On December 5, I visited the Supreme Court to hear oral arguments in Moore v. United States. Despite the subject of the case being somewhat dry, the line was already long when I arrived at the Court around 4:50 a.m. I sat and waited for nearly four hours as the line grew behind me. Finally, at around 8:45, court staff began distributing tickets. Despite arriving before 5 a.m., I was the 38th of 40 people to be given a ticket in the general admission line. Those with tickets proceeded to the main entrance, where we were screened and let in. We were then directed to lockers to place all of our belongings before being taken upstairs to the courtroom and seated at 9:30 a.m. Oral arguments began at 10:05 a.m.
The arguments appeared to go poorly for the Moores. Justices Kagan, Sotomayor, and Jackson asked a large number of questions and were clearly unconvinced by counsel for the Moores’ distinction of the MRT from other taxes such as Subpart F and Subchapter S, the realization requirement of the Sixteenth Amendment, and other points. Justice Kavanaugh had trouble with some of Mr. Grossman’s arguments, and suggested the only contention with the MRT which he was raising was the retroactivity of the tax. Most concerningly, Justice Alito stated he was concerned with the massive potential impact of ruling in favor of the Moores.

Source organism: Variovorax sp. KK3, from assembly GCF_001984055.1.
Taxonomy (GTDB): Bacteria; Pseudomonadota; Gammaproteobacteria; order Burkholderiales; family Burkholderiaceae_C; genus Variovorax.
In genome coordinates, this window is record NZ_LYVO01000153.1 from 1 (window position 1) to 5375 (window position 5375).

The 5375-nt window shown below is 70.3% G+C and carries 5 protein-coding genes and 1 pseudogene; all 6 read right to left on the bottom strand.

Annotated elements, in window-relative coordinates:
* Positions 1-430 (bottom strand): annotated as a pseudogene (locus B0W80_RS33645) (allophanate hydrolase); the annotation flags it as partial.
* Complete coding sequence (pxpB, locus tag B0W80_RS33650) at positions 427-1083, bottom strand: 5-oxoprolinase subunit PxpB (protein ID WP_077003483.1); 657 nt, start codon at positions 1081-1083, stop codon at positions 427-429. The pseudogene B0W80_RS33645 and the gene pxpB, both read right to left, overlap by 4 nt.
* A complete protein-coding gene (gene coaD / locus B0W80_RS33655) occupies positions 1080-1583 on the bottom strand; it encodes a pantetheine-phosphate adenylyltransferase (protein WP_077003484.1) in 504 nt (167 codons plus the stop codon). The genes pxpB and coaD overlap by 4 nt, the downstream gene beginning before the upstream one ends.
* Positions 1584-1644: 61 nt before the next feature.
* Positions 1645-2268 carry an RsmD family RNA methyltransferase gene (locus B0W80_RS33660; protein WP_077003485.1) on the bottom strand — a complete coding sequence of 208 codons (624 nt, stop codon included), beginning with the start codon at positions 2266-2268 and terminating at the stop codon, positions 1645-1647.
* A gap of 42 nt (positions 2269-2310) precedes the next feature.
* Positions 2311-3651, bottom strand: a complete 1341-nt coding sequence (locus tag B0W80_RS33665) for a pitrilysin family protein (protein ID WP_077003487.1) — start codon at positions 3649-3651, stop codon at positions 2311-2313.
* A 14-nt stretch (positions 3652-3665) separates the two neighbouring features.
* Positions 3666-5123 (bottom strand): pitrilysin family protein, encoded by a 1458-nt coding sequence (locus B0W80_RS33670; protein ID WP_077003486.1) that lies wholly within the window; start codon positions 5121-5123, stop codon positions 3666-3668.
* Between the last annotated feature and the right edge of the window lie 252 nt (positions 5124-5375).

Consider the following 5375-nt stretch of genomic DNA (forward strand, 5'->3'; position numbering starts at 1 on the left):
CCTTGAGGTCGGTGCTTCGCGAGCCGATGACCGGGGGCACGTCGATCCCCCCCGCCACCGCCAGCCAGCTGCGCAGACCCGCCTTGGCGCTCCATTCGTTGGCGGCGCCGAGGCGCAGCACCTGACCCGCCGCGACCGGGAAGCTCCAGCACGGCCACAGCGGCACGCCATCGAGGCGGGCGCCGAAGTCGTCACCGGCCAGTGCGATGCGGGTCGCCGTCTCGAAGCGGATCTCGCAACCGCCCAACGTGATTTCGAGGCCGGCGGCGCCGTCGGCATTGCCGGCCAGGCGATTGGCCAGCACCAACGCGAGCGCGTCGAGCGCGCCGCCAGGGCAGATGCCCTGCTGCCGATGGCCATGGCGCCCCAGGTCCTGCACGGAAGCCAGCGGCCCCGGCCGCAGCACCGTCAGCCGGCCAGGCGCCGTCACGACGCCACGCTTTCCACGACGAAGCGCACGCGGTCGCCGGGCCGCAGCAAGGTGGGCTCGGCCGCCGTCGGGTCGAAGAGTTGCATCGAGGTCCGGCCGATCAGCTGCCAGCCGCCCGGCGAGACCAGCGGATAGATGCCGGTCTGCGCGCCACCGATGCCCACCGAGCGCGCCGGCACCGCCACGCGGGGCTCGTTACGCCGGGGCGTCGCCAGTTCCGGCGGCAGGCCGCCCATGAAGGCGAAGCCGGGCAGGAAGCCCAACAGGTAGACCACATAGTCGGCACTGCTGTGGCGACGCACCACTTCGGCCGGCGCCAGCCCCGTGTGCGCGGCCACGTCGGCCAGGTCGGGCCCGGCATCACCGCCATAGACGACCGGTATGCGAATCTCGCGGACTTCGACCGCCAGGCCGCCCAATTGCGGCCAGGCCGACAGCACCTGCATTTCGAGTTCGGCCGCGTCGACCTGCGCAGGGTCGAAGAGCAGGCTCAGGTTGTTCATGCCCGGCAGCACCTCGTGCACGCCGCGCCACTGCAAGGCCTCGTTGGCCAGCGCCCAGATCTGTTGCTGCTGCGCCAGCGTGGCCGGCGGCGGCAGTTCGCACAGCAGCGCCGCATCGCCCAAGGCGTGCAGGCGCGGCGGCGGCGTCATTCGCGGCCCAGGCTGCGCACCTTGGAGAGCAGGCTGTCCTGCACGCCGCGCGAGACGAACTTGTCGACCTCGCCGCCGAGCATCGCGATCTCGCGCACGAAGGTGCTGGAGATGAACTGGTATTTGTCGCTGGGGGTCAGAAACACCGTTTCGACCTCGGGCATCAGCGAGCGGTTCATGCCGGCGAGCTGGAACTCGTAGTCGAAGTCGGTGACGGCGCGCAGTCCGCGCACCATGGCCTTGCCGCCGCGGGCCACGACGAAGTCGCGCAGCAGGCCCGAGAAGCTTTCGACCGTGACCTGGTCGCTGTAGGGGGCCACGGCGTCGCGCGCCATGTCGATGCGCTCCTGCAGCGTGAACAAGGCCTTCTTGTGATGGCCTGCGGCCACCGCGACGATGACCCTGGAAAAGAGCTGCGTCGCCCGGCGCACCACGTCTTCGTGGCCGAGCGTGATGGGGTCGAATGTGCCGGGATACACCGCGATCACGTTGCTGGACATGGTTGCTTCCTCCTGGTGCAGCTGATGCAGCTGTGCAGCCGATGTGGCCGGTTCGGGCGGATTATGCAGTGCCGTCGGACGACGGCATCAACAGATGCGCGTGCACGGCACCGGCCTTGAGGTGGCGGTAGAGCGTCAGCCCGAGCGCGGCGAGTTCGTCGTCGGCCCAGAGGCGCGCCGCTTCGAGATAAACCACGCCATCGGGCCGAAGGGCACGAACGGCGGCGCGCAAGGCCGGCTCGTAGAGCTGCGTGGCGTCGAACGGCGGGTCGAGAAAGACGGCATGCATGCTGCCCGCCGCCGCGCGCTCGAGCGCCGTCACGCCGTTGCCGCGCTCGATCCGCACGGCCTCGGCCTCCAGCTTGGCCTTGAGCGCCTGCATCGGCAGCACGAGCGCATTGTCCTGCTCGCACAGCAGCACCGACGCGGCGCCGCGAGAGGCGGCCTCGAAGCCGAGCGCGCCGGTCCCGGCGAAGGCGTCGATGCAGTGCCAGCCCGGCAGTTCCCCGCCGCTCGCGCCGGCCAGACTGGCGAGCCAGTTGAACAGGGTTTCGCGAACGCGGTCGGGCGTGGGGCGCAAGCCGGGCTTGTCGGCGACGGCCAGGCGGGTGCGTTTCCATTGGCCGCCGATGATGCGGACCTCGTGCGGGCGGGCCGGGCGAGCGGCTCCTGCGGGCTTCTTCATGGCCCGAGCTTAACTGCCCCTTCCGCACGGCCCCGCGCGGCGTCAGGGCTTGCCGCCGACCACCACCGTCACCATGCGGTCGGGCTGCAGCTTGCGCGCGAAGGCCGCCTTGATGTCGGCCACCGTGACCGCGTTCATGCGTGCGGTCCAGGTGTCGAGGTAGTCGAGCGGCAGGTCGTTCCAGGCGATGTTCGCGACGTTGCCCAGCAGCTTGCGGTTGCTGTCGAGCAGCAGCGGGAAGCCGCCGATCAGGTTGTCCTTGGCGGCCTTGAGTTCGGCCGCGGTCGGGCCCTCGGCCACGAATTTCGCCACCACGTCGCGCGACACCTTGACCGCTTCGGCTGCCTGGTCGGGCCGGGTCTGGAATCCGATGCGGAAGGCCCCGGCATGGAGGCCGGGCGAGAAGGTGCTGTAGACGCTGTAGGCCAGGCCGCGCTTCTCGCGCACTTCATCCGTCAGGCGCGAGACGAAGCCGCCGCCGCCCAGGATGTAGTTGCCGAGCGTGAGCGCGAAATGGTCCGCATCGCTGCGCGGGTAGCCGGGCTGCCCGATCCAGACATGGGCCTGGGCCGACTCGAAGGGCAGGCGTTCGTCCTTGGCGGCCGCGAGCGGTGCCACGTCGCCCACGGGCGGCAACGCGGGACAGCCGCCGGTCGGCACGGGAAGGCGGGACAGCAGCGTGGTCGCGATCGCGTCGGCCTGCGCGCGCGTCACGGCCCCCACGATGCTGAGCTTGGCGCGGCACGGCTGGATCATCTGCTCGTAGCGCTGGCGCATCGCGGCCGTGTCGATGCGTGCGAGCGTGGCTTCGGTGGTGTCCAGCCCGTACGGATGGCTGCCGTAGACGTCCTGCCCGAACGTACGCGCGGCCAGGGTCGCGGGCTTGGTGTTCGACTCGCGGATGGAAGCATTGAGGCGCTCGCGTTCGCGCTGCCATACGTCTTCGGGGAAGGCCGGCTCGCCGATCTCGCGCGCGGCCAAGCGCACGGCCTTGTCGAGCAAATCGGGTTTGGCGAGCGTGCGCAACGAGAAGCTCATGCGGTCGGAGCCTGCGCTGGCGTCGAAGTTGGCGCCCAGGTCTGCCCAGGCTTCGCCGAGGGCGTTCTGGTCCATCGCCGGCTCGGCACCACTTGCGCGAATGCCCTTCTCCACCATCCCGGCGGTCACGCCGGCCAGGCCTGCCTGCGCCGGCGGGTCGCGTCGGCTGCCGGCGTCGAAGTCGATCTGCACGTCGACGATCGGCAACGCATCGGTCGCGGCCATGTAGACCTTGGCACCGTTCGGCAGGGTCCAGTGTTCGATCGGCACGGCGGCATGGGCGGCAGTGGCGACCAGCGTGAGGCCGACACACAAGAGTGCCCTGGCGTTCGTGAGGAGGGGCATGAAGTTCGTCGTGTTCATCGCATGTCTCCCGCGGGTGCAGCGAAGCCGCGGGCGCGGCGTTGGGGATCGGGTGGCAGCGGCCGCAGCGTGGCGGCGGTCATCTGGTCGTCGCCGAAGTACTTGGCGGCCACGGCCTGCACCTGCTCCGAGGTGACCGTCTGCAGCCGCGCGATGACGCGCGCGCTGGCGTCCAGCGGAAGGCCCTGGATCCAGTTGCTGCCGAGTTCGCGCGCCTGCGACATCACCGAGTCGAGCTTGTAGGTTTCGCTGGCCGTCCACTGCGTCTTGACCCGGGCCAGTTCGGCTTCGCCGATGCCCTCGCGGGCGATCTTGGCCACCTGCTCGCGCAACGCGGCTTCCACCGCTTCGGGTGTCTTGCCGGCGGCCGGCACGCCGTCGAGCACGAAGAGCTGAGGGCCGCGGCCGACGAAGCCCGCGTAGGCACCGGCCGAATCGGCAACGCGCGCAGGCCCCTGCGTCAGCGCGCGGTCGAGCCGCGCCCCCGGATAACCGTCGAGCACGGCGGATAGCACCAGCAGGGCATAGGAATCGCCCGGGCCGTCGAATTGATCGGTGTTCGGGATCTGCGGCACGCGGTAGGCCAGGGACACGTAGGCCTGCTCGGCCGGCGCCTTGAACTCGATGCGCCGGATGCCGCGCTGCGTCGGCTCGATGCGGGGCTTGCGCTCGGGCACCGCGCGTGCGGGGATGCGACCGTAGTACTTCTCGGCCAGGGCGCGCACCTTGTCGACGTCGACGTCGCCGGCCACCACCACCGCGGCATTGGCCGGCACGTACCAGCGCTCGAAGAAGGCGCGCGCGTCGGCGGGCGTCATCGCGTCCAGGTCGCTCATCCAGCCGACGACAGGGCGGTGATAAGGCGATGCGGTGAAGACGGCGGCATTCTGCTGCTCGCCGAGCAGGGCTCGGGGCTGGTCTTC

Solicitor General Prelogar argued that Eisner v. Macomber, an early tax case on point, in effect, is essentially irrelevant. General Prelogar faced some intense questioning from Alito who pushed her to explain the impact ruling the Government’s favor would have and from Gorsuch over arguments she raised in the courtroom that were not in her brief. Overall, Prelogar definitely seemed to have swayed Justices Kavanaugh, Brown, Kagan, and Sotomayor, with Justice Barrett leaning that way as well. Only Justices Thomas and Gorsuch appeared solidly in favor of the Moores.
Overall, the experience was very educational, and it was exciting to be able to sit in on the proceedings of such an otherwise mysterious part of the government. It was interesting to see the way each justice takes in oral arguments. Justices Alito and Thomas were far more relaxed, rocking in their chairs and leaning back. By contrast, Justices Gorsuch, Kagan, and Barrett were laser-focused, listening intently to the lawyers.
Final tips for visiting the Court: First, arrive earlier than you feel you need to. I thought that 5:00 a.m. or so would be early enough and nearly missed the cut-off in the line. Other cases are in even higher demand, and the line will fill even faster. While getting up 30 minutes earlier than you expect is necessary might hurt, avoiding standing in line for hours for nothing is more than worth it. Second, dress not only for the occasion, but also for the long wait outside. Standing or sitting for four hours will leave you chilled otherwise. Third, bring a book to pass the time. I spent some time watching a tv show but ran down my phone battery and could not use it the rest of the day until I returned home. Having a book can make the wait more manageable. Finally, take the opportunity to walk around the museum after arguments. There are interesting exhibits and paintings that can increase your knowledge of the history of the Supreme Court.
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